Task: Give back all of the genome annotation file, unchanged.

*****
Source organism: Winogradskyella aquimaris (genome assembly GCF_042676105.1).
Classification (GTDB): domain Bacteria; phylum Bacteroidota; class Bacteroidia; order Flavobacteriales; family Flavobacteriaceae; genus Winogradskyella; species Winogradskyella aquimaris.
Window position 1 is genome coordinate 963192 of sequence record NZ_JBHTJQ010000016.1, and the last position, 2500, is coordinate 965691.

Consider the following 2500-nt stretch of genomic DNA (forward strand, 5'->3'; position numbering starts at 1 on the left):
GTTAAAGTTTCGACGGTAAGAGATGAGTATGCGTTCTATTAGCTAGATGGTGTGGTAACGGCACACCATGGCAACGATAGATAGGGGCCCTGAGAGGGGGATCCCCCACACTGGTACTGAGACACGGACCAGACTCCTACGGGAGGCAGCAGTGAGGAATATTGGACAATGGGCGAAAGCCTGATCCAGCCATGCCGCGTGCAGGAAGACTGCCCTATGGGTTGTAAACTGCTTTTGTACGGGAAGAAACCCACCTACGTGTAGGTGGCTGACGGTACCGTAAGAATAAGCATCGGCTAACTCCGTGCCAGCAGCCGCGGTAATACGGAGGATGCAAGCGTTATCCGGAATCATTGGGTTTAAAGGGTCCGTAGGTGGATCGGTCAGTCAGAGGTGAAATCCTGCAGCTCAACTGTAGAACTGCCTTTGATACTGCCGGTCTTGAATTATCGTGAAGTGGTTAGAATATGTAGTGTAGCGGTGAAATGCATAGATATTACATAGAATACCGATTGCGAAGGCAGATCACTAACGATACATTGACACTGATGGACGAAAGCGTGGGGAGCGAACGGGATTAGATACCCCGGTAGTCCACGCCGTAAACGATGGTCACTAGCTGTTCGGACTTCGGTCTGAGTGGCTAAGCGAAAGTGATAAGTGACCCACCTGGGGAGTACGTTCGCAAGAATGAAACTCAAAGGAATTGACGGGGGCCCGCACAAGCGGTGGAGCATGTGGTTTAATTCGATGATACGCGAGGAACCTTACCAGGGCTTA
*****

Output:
Source organism: Winogradskyella aquimaris (genome assembly GCF_042676105.1).
Classification (GTDB): domain Bacteria; phylum Bacteroidota; class Bacteroidia; order Flavobacteriales; family Flavobacteriaceae; genus Winogradskyella; species Winogradskyella aquimaris.
Window position 1 is genome coordinate 963192 of sequence record NZ_JBHTJQ010000016.1, and the last position, 2500, is coordinate 965691.

Consider the following 2500-nt stretch of genomic DNA (forward strand, 5'->3'; position numbering starts at 1 on the left):
GTTAAAGTTTCGACGGTAAGAGATGAGTATGCGTTCTATTAGCTAGATGGTGTGGTAACGGCACACCATGGCAACGATAGATAGGGGCCCTGAGAGGGGGATCCCCCACACTGGTACTGAGACACGGACCAGACTCCTACGGGAGGCAGCAGTGAGGAATATTGGACAATGGGCGAAAGCCTGATCCAGCCATGCCGCGTGCAGGAAGACTGCCCTATGGGTTGTAAACTGCTTTTGTACGGGAAGAAACCCACCTACGTGTAGGTGGCTGACGGTACCGTAAGAATAAGCATCGGCTAACTCCGTGCCAGCAGCCGCGGTAATACGGAGGATGCAAGCGTTATCCGGAATCATTGGGTTTAAAGGGTCCGTAGGTGGATCGGTCAGTCAGAGGTGAAATCCTGCAGCTCAACTGTAGAACTGCCTTTGATACTGCCGGTCTTGAATTATCGTGAAGTGGTTAGAATATGTAGTGTAGCGGTGAAATGCATAGATATTACATAGAATACCGATTGCGAAGGCAGATCACTAACGATACATTGACACTGATGGACGAAAGCGTGGGGAGCGAACGGGATTAGATACCCCGGTAGTCCACGCCGTAAACGATGGTCACTAGCTGTTCGGACTTCGGTCTGAGTGGCTAAGCGAAAGTGATAAGTGACCCACCTGGGGAGTACGTTCGCAAGAATGAAACTCAAAGGAATTGACGGGGGCCCGCACAAGCGGTGGAGCATGTGGTTTAATTCGATGATACGCGAGGAACCTTACCAGGGCTTA